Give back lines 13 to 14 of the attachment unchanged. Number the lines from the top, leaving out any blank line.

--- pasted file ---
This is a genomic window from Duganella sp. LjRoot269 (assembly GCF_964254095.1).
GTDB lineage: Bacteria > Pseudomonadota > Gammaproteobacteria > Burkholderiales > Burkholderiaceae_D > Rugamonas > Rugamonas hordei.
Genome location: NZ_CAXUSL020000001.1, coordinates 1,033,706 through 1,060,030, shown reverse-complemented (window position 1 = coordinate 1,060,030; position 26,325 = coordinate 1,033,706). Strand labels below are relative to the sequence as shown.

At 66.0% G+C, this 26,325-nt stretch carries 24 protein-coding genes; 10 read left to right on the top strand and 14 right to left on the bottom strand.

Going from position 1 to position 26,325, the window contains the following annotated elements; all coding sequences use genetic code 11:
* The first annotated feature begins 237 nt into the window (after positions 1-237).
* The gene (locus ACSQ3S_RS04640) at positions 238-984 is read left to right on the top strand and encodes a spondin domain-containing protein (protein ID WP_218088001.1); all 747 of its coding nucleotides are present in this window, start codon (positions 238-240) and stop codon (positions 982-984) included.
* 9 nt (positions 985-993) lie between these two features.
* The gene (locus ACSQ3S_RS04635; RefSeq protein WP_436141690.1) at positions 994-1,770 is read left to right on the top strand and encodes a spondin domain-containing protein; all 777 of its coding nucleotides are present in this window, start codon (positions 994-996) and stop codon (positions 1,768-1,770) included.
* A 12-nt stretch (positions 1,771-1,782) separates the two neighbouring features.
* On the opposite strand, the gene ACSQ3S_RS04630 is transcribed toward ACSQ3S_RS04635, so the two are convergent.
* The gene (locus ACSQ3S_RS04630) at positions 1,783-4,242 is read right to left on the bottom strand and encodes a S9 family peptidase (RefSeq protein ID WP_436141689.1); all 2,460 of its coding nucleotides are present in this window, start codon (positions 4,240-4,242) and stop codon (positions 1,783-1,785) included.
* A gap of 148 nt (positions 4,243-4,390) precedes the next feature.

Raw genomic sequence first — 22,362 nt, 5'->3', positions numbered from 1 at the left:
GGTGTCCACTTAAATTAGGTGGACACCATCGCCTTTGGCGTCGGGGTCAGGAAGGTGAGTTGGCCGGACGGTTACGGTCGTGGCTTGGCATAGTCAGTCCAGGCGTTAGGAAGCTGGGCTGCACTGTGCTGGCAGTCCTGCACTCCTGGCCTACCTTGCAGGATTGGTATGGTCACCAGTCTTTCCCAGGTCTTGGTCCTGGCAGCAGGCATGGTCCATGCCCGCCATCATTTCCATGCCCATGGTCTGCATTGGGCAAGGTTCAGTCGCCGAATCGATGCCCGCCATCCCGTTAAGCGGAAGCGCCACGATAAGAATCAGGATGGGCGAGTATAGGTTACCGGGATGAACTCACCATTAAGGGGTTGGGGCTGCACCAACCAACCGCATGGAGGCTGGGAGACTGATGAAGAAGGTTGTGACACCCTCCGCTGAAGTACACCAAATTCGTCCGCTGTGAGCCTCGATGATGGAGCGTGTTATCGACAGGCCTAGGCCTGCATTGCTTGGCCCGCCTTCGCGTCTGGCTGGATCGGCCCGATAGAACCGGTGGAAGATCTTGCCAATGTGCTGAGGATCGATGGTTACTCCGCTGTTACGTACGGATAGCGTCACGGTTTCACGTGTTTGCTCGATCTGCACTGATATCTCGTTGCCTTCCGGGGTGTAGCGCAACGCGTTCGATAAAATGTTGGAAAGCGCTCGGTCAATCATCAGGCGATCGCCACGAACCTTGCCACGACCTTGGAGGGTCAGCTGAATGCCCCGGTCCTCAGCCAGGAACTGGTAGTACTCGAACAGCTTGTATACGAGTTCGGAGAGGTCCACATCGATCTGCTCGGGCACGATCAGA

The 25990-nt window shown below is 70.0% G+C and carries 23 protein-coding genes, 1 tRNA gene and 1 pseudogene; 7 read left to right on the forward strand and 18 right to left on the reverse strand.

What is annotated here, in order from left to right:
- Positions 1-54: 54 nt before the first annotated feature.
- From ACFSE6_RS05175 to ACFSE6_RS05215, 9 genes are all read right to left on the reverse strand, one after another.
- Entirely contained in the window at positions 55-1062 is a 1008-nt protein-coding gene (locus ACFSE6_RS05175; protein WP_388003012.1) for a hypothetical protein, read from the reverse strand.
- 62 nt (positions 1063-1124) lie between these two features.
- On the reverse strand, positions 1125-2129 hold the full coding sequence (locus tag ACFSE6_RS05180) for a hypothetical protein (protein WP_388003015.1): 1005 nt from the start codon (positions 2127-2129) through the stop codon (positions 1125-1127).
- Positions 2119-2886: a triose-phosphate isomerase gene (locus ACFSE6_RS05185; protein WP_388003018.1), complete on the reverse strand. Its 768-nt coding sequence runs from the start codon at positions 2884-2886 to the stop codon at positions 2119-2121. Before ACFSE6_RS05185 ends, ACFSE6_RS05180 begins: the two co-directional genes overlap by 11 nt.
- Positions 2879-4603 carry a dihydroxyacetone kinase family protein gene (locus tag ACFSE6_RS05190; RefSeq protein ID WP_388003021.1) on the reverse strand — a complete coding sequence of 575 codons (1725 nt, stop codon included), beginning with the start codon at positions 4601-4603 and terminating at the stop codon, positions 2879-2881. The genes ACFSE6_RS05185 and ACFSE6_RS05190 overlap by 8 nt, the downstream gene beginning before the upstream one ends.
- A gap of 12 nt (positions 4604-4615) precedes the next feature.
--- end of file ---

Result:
* A gap of 148 nt (positions 4,243-4,390) precedes the next feature.

Raw genomic sequence first — 22,362 nt, 5'->3', positions numbered from 1 at the left: